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Least Squares Regression Fitting a Line to Bivariate Data

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Linear Relationships Avg. occupants per car n 1980: 6/car n 1990: 3/car n 2000: 1.5/car n By the year 2010 every fourth car will have nobody in it! Food for Thought n Kind of mathematical relationship between year and avg. no. of occupants per car? n Why might relation- ship break down by 2010?

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Basic Terminology n Scatterplots, correlation: interested in association between 2 variables (assign x and y arbitrarily) n Least squares regression: does one quantitative variable explain or cause changes in another variable?

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Basic Terminology (cont.) n Explanatory variable: explains or causes changes in the other variable; the x variable. (independent variable) n Response variable: the y -variable; it responds to changes in the x - variable. (dependent variable)

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Examples n Fertilizer (x ) corn yield (y ) n Advertising $ (x ) store income (y ) n Drug dose (x ) blood pressure (y ) n Daily temperature (x ) natural gas demand (y ) n change in min wage(x) unemployment rate (y)

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Simplest Relationship n Simplest equation that describes the dependence of variable y on variable x y = b 0 + b 1 x n linear equation n graph is line with slope b 1 and y- intercept b 0

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Graph y x0 b0b0 y=b 0 +b 1 x run rise Slope b=rise/run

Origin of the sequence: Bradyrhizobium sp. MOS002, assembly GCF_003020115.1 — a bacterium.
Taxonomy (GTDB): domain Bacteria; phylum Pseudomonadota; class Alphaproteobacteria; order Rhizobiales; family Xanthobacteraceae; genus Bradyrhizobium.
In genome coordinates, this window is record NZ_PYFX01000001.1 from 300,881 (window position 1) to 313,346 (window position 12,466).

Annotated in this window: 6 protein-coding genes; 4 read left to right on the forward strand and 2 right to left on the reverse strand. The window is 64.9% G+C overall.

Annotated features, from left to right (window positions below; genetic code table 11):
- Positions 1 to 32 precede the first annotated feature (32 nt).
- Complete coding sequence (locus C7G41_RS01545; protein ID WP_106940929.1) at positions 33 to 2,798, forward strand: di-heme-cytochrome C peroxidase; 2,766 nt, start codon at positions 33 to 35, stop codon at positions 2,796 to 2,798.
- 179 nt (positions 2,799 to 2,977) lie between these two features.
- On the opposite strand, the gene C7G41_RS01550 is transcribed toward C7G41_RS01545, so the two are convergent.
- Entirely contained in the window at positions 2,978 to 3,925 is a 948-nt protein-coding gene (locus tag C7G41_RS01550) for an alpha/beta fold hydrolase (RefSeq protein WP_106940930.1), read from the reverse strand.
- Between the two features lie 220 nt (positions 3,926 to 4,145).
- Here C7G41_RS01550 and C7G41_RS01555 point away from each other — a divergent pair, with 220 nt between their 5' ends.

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Notation n (x 1, y 1 ), (x 2, y 2 ),..., (x n, y n ) n draw the line y= b 0 + b 1 x through the scatterplot, the point on the line corresponding to x i is

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Observed y, Predicted y predicted y when x=2.7 yhat = a + bx = a + b*

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Scatterplot: Fuel Consumption vs Car Weight “Best” line?

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Scatterplot with least squares prediction line

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How do we draw the line? Residuals

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Residuals: graphically

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Criterion for choosing what line to draw: method of least squares n The method of least squares chooses the line that makes the sum of squares of the residuals as small as possible n This line has slope b 1 and intercept b 0 that minimizes

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Least Squares Line y = b 0 + b 1 x: Slope b 1 and Intercept b 0

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Example: Income vs Consumption Expenditure

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Questions n Construct scatterplot; determine if linear model is appropriate. If so … n … find the least squares prediction line n Estimate consumption expenditure in a household with an income of (i) $6,000 (ii) $25,000. Comfortable with estimates? n Compute the residuals

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Scatterplot

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Solution

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Calculations

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least squares prediction line

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Least Squares Prediction Line

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Consumption Expenditure Prediction When x=$6,

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Consumption Expenditure Prediction When x=$25,

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The least squares line always goes through the point with coordinates (x, y) ( x, y ) = ( 9, 8 )

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C. Compute the Residuals

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Residuals

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Income Residual Plot